Local Towns Explore Natural Turf Management

By Michael Souza
The Mystic River Press • 4/21/2015

STONINGTON — It’s time for a new way of thinking when it comes to taking care of turf.

For years, amateurs and professionals alike have relied on chemical fertilizers and herbicides to get that thick green grass that makes them the pride of the neighborhood. However, it has been proven these supplements degrade water quality, thus it might be time to rethink those methods.

It’s something Clean Up Sound and Harbors, a local water quality nonprofit focusing on the Fishers Island Sound region has known for years. That’s why the group took action last month by sponsoring a one-day seminar on how to improve soil health and safety.

Lawn and turf management along the Connecticut shoreline is a growing concern. According to 2013 data collected by National Geographic, 60 percent of fertilizer-nitrogen applied to residential lawns was found to percolate into the groundwater. This flows into the nearest stream and eventually makes its way into local marches, inlets and coves, where it acts as fertilizer, naturally. This quickens algae growth and in turn, steals oxygen from the water which wildlife needs to survive.

Being proactive, the nonprofit sponsored a workshop on natural lawn and turf management for municipal personnel responsible for parks and playgrounds in Stonington, North Stonington, Groton and Westerly. “Natural Turf Management: A Systems Approach,” was designed to improve the health of communities and waterways through the adoption of organic turf care practices.

The premise of the course was that a healthy, organically maintained turf is more resilient, drought-tolerant and resistant to pest infestations than traditional chemically maintained turf.

“Turf fields are worked very hard so granted they are difficult to maintain,” said Frances Hoffman, a past president of CUSH and one of the people behind promoting the new approach, “but there are alternatives to the traditional treatments.”

“Synthetic fertilizers have been used for decades but they can kill beneficial microorganisms in the soil. They can also increase groundwater and surface water toxicity,” she said.

Rather than use traditional materials such as synthetic fertilizers, the workshop focused on new methods such as proper soil pH, organic fertilizers such as compost and turf fertility. It also highlighted microorganisms and their role, as well as the proper height to cut turf and correct irrigation practices.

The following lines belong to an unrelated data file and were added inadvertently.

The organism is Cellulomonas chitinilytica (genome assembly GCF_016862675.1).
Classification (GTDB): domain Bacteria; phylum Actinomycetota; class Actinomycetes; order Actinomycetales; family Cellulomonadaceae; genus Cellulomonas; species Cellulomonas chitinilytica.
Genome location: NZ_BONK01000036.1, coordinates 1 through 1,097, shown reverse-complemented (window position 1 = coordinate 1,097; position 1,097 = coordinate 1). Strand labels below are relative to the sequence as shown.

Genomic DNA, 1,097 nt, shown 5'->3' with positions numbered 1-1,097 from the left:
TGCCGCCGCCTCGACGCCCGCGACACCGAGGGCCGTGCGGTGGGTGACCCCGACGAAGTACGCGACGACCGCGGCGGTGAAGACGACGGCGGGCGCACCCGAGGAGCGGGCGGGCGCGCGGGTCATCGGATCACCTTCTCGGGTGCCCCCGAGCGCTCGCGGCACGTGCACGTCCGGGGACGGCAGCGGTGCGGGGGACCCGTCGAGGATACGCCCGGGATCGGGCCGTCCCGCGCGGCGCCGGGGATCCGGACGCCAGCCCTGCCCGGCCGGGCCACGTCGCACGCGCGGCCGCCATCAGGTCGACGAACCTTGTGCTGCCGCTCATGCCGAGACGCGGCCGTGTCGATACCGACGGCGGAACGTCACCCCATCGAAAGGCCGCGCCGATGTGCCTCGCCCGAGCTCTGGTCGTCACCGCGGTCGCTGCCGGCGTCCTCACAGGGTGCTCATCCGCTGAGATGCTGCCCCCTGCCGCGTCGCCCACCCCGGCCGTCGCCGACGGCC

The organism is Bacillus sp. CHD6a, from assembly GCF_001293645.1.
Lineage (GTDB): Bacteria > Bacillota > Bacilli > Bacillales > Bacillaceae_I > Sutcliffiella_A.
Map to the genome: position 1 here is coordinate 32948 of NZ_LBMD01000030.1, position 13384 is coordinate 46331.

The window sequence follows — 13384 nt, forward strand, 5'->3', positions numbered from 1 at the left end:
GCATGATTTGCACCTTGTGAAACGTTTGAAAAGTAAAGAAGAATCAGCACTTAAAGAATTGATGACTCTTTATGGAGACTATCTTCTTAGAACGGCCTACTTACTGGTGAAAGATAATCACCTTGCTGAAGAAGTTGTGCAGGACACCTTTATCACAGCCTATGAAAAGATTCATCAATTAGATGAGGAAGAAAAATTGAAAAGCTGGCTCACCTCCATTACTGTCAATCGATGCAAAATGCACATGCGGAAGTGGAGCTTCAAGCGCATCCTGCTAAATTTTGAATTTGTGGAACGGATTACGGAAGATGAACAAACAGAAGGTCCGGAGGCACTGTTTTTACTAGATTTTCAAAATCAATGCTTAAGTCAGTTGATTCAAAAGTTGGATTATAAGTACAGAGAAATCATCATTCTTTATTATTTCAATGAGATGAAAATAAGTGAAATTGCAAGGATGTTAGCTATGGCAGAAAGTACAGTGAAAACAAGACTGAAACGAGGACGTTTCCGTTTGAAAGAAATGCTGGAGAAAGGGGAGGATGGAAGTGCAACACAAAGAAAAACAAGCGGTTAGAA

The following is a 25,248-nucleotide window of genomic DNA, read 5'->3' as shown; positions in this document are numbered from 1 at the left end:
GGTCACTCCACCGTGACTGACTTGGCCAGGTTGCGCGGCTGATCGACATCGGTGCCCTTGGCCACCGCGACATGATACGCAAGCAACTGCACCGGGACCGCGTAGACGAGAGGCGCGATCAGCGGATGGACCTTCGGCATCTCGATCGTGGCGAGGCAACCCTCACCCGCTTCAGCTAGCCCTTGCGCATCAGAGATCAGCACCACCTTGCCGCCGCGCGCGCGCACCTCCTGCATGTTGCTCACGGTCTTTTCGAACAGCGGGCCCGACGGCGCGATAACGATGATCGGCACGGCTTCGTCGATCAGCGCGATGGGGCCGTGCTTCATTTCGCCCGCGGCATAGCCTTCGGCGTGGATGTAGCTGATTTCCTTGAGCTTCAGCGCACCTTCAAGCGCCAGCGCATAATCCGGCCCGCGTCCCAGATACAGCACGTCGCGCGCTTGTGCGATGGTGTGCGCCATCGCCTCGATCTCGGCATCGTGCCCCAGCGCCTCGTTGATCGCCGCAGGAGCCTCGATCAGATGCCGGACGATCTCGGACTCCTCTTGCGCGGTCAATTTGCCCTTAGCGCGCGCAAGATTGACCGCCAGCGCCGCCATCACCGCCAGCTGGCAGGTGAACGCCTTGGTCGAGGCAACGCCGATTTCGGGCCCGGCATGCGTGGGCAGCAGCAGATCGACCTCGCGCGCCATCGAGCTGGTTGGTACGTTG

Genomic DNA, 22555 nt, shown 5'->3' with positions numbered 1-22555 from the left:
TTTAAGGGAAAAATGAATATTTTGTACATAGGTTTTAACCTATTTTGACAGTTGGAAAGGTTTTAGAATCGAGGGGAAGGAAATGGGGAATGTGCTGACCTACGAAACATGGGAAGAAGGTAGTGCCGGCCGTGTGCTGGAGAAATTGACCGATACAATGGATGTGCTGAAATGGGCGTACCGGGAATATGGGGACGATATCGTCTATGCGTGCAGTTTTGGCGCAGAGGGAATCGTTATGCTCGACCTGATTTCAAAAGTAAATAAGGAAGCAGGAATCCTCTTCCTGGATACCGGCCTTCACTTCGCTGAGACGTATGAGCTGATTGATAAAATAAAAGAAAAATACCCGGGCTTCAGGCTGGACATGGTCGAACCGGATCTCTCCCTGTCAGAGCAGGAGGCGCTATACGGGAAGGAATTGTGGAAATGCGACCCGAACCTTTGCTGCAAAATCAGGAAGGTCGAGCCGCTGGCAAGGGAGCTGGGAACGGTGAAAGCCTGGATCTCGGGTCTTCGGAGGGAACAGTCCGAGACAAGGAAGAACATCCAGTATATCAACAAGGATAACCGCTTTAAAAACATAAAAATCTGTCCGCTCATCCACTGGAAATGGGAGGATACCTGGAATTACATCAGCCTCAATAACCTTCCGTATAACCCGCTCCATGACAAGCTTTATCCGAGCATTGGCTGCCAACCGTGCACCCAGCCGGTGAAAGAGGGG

“There is no harmful stormwater runoff or groundwater contamination with pesticides and herbicides because they are not used and there is no quick release of nitrogen wash-off,” Hoffman said. “Within a few years the turf will stabilize.”

In one sense it was a lesson in getting back to the basics. And it has already reaped success.

Cape Cod is a sole-source aquifer, its only supply of drinking water comes from the ground. Organizations such as GreenCAPE and the Pleasant Bay Alliance have promoted similar workshops to protect well water sources from pesticides, herbicides and fertilizer. Most municipalities have already adopted the methods as standard operating procedure.

The Stonington school system agrees with the philosophy. “We have been practicing a no pesticide, no herbicide program for some time,” said School Superintendent Van Riley. “Fran Hoffman and others have sponsored these events and we are following up on the latest information.”

In addition to underwriting the workshop, CUSH has worked with several organizations in Stonington including the town, Ocean Community YMCA, and the Denison-Pequotsepos Nature Center to evaluate and address landscape and water-quality issues.

As part of its advocacy to protect Fishers Island Sound, and its coves and rivers, CUSH recently submitted recommendations to Stonington’s Plan of Conservation and Development committee.

“We can reduce nitrogen pollution and stormwater runoff carrying chemicals, waste and oil into our waterways,” said Hoffman.

In January the organization received a report on the water quality in the Sound. The report, “Water Quality of Four Estuaries in Coastal Stonington and Mystic Connecticut, 2008-2013,” showed that summer algae levels were generally too high, except for the well-flushed Stonington Harbor. Inland, water quality was rated “poor” in Pequotsepos and Wequetequock coves. This has a direct impact on the quality of nearby waters, from the Pawcatuck to the Mystic rivers.

In 2010, Grassroots Environmental Education, a Long Island-based environmental health group released a report for the New York Legislature. It concluded the annual cost of maintaining a field using natural products and techniques can be as much as 25 percent less than the cost of conventional programs.